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  2. Amazon Customer says:
    2 of 2 people found the following review helpful
    5.0 out of 5 stars
    Great overview of world consumerism, its impacts and how to face a better future., October 24, 2015
    By 

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    This review is from: The Story of Stuff: The Impact of Overconsumption on the Planet, Our Communities, and Our Health-And How We Can Make It Better (Paperback)
    I love that book! I totally recommended to all of you, from compulsive consumers or strict “ecologist” to governments and companies, all of us should have a look to “The Story of Stuff”. Because it will change your view about the World, and how bad are we treating it. Hopefully it will wake you up from the dream you might be living, and guide you to a life changes that can contribute to your family, community and country. We need to work all together and find solutions for a better future.
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  3. 5.0 out of 5 stars
    Questions About Stuff, Caring for the Planet, and What Matters Most, January 8, 2015
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    Did you ever wonder what happens to all that trash set out on your street on garbage day? Where does it go? While living in New York City, Annie Leonard wondered about that question and ended up studying Stuff for 20 years before writing this book. Other questions addressed include: “What is the real cost of Extraction (of raw materials), Production, Distribution, and Disposal of all that Stuff?” In the course of addressing such questions as these, Leonard invites us to consider the impact of toxic chemicals and ingredients of Stuff, and how those toxics affect the miners/extractors of raw materials, production workers, purchasers of the Stuff, AND how they affect the people who live in areas where the Stuff with its toxins (if any) are dumped.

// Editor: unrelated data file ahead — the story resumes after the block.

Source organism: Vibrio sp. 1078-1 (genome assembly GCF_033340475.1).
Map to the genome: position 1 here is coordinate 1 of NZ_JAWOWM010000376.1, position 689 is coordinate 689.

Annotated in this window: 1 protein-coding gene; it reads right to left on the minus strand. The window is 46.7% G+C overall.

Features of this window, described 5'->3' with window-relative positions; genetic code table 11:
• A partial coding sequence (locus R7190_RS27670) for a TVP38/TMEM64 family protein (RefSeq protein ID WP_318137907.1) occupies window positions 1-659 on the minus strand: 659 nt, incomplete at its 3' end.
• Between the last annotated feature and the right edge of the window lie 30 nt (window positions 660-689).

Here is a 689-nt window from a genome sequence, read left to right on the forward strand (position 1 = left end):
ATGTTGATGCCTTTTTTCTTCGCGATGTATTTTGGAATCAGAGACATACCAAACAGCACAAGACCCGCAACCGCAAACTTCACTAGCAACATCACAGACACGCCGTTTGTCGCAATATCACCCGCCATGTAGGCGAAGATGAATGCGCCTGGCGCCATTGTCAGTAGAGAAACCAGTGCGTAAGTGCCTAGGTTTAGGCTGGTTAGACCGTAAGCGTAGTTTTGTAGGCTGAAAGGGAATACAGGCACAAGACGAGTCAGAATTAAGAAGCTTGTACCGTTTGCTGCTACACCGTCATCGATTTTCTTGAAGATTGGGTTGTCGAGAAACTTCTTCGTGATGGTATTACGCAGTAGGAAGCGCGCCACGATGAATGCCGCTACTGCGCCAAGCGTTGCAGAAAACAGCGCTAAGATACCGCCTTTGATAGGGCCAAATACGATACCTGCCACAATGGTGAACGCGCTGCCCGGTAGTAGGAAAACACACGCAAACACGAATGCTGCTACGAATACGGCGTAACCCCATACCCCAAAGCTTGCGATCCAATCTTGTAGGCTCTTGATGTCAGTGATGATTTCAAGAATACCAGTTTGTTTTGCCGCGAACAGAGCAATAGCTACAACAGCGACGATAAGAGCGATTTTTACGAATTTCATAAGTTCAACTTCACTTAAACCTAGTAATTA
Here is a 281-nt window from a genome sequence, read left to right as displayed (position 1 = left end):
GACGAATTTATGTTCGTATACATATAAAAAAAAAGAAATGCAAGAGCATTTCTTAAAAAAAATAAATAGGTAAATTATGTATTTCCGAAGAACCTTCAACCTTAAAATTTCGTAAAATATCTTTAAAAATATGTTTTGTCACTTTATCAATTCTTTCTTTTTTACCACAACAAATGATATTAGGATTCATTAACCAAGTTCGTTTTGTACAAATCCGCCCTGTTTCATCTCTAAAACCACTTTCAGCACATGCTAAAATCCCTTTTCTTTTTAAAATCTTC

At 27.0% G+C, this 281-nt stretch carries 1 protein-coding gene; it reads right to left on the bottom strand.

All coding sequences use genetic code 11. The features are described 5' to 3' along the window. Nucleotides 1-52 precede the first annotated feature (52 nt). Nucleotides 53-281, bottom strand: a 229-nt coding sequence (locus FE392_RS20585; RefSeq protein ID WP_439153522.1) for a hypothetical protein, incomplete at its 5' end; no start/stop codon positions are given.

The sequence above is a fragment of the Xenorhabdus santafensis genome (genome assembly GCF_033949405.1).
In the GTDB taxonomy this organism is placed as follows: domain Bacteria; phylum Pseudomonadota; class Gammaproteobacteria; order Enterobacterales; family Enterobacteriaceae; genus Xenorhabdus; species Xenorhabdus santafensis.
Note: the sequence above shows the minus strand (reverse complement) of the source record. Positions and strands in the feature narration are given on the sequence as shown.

An overarching issue is our carbon footprint (individual, corporate, etc.) and Global Warming. Whether you believe global warming is a hoax or a real crisis, “The Story of Stuff” has something to say to you. If you believe your responsibility in the matter of global warming is only to recycle or reuse Stuff, this book has something to say to you. Leonard encourages recycling, among other things, as one action individuals can take. But she also warns that we must not let recycling keep us from becoming engaged in larger matters such as holding corporate polluters accountable.
    To read the book is to see how over-consumption, pollution, and similar actions affect not only the United States, but other nations as well. It will cause you to ask questions you haven’t considered yet. If you are concerned about how you can better care for the earth, I highly recommend “The Story of Stuff.”